Posts

September 16, 2014

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8:41 PM | Nine Years After Katrina, We're Still Asking the Wrong Questions About Education
“Is the educational system better now than it was pre-Katrina?” It’s the question I hear more than any other. But the typical responses around test score growth miss how we should measure school performance in New Orleans. It’s just over nine years since Hurricane Katrina devastated New Orleans in August 2005, and we’re still asking the wrong questions. Rusted scissors, coins and other debris sit on the floor of an elementary school in the Lakeview neighborhood of […]
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8:24 PM | One hundred years old
Just a few years back it seemed unlikely that we would ever celebrate our centenary. We were to be rejuvenated exterminated absorbed into a new Institute.  Back in 2007 when this project was announced we expected that 2013 would be the beginning … Continue reading →
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2:49 PM | Loan Forgiveness for Teachers: Let Us Count the Ways
Back in 2007, Congress passed a law establishing the Public Service Loan Forgiveness Program (PSLF), allowing people who work in qualifying public service jobs to receive student loan forgiveness–tax-free–after the equivalent of 10 years of payments. And with a new version of income-based repayment (IBR) implemented by the Department of Education for borrowers with loans taken out after the fall of 2007, many of those public servants are able to pay far less for those 10 years than […]
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2:46 PM | Child Care Reauthorization 20 Years in the Making Underway
Political commentators may have spoken too soon about the “do-nothing Congress.” There’s been a veritable torrent of education-related legislative activity this summer, and lawmakers wrapped up that work today with an easy ‘yes’ vote in the House on the carefully negotiated Child Care and Development Block Grant (CCDBG) reauthorization bill. The Senate passed a version of CCDBG back in March, and then sent it to the House. There’s been a quiet standoff since […]
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1:26 PM | Weecology is moving to the University of Florida
We are excited to announce that Weecology will be moving to the University of Florida next summer. We were recruited as part of the UF Rising Preeminence Plan, a major hiring campaign to bring together researchers in a number of focal areas including Big Data and Biodiversity. We will both be joining the Wildlife Ecology […]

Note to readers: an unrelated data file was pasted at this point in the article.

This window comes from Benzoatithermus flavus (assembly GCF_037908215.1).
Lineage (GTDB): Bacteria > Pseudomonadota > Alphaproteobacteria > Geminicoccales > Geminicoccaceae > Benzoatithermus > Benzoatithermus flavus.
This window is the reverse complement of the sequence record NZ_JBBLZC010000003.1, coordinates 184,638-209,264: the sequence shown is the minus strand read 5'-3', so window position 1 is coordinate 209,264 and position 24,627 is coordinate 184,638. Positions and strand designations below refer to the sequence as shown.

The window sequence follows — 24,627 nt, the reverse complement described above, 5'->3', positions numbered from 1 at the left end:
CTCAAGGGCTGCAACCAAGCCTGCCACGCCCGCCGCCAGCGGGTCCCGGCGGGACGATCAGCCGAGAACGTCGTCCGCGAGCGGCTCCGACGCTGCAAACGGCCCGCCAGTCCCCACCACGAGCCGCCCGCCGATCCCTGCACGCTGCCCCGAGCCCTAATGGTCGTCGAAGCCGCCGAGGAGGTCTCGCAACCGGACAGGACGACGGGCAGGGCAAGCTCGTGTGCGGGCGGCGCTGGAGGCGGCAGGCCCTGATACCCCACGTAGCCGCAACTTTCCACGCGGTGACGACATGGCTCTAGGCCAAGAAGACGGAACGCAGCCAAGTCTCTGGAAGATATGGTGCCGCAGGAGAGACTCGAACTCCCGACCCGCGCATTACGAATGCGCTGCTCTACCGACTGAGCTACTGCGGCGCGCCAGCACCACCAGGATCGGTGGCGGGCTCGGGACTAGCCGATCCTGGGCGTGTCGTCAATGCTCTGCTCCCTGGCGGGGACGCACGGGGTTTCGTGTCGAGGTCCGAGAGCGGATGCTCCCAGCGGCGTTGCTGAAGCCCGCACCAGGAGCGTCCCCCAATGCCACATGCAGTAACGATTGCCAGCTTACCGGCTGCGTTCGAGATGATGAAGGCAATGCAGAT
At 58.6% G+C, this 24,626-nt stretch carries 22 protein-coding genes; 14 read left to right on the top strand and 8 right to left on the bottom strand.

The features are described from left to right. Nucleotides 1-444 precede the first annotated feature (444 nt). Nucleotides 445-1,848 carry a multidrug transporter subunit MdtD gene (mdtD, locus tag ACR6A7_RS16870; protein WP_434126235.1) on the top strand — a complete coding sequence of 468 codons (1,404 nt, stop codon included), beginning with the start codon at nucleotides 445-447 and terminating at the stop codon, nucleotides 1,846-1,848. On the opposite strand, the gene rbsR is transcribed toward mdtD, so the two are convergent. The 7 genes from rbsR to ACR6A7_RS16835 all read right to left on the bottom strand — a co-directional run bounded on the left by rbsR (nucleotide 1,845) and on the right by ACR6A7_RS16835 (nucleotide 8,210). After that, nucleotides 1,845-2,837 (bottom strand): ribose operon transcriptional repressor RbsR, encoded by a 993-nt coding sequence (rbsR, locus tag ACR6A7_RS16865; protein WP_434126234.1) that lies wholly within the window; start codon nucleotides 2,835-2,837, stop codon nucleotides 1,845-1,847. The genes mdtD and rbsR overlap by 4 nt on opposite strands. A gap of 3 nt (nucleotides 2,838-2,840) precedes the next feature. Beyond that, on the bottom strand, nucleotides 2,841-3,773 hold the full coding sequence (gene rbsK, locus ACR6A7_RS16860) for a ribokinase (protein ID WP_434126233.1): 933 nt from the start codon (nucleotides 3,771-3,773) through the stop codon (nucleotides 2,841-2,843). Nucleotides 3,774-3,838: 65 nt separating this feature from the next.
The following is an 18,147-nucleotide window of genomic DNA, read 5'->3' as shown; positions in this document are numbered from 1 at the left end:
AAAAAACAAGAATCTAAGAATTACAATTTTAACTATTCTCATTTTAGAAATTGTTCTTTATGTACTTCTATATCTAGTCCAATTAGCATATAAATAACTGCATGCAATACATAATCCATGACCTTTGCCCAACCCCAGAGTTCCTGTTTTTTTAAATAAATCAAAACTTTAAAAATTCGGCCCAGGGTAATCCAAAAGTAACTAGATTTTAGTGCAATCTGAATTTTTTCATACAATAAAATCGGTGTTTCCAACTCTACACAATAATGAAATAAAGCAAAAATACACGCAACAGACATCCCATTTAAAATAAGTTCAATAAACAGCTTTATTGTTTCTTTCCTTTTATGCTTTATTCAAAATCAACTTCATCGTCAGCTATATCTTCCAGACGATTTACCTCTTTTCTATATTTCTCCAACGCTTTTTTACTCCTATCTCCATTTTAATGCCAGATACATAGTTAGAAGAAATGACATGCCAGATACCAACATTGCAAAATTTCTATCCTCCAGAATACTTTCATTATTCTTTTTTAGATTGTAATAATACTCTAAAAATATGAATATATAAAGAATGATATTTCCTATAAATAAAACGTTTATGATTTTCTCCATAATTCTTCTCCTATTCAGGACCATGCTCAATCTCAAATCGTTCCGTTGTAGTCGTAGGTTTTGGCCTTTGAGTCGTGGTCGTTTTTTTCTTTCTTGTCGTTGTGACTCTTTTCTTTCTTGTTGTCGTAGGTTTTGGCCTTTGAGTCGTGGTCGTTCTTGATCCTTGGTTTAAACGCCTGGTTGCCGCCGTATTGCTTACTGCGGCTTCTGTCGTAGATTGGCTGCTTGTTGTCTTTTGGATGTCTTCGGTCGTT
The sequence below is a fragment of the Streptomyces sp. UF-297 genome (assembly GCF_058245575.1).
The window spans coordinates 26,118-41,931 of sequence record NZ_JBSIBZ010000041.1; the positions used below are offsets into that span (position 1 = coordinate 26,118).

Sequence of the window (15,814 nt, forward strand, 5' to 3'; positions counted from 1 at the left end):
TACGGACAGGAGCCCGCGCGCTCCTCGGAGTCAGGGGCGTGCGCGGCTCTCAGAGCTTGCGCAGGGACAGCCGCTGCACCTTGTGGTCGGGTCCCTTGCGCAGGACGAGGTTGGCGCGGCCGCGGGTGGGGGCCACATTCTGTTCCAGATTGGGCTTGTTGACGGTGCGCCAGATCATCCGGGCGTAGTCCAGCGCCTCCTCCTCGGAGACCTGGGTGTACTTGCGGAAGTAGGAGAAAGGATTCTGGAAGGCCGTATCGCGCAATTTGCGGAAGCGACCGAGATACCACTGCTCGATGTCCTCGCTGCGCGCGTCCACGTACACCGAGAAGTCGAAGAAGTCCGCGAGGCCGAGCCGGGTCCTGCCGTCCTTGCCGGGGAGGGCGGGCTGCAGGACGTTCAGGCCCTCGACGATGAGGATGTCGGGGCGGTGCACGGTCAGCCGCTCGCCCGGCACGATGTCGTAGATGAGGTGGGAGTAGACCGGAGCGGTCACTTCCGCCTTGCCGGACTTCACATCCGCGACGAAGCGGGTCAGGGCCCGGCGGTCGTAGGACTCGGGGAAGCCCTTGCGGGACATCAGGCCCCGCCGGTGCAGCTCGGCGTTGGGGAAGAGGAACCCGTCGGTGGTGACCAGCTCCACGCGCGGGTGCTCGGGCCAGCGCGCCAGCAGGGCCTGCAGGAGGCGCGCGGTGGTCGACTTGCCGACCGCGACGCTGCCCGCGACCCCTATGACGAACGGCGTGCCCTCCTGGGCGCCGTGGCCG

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12:52 PM | Why Is It So Hard To Think About The Brain?
This is the abstract for one of the two talks that I gave last week in Búzios, Brazil for the SBNeC conference: “Why Is It So Hard To Think About The Brain?” The talk didn’t end up following this plan exactly, but all of the ideas are here. I had an incredible time at SBNeC […]The post Why Is It So Hard To Think About The Brain? appeared first on Neuroskeptic.
Editor's Pick
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11:36 AM | Listen to Jeremy talk about ecology and blogging on Utah Public Radio Wed. 9 am Mountain Time
I’m in Utah right now giving a couple of talks at Utah State University. Which led to me getting a very flattering invitation to tape an interview for Utah public radio. The interview will be broadcast on Wed. Sept. 16 … Continue reading →
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11:36 AM | Listen to Jeremy talk about ecology and blogging on Utah Public Radio Wed. 9 am Mountain Time (UPDATED)
I’m in Utah right now giving a couple of talks at Utah State University. Which led to me getting a very flattering invitation to tape an interview for Utah public radio. The interview will be broadcast on Wed. Sept. 16 … Continue reading →
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10:48 AM | Cambridge Union Society Debates Right to be Forgotten
In May 2014, the European Court of Justice ruling saw Google and other search engines receiving thousands of requests to remove links to certain content deemed damaging to individuals. Sir Jimmy Wales from the Wikimedia Foundation is amongst those that have spoken out at length against the ruling. In the company’s first transparency report, it […]
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4:00 AM | Nontraditional Careers: Science Policy
A doctorate in biology is preparation to do more than just bench work, said Lyric Jorgenson, a PhD who now works as Science Policy Advisor and Analyst at the National Institutes of Health (NIH). "It's a degree in logic," she contends. Logic and problem solving, an interest in politics, combined with the ability to write for different audiences are essential skills for PhDs looking to make the leap into science policy. A doctorate in biology is preparation to do more than just bench work, […]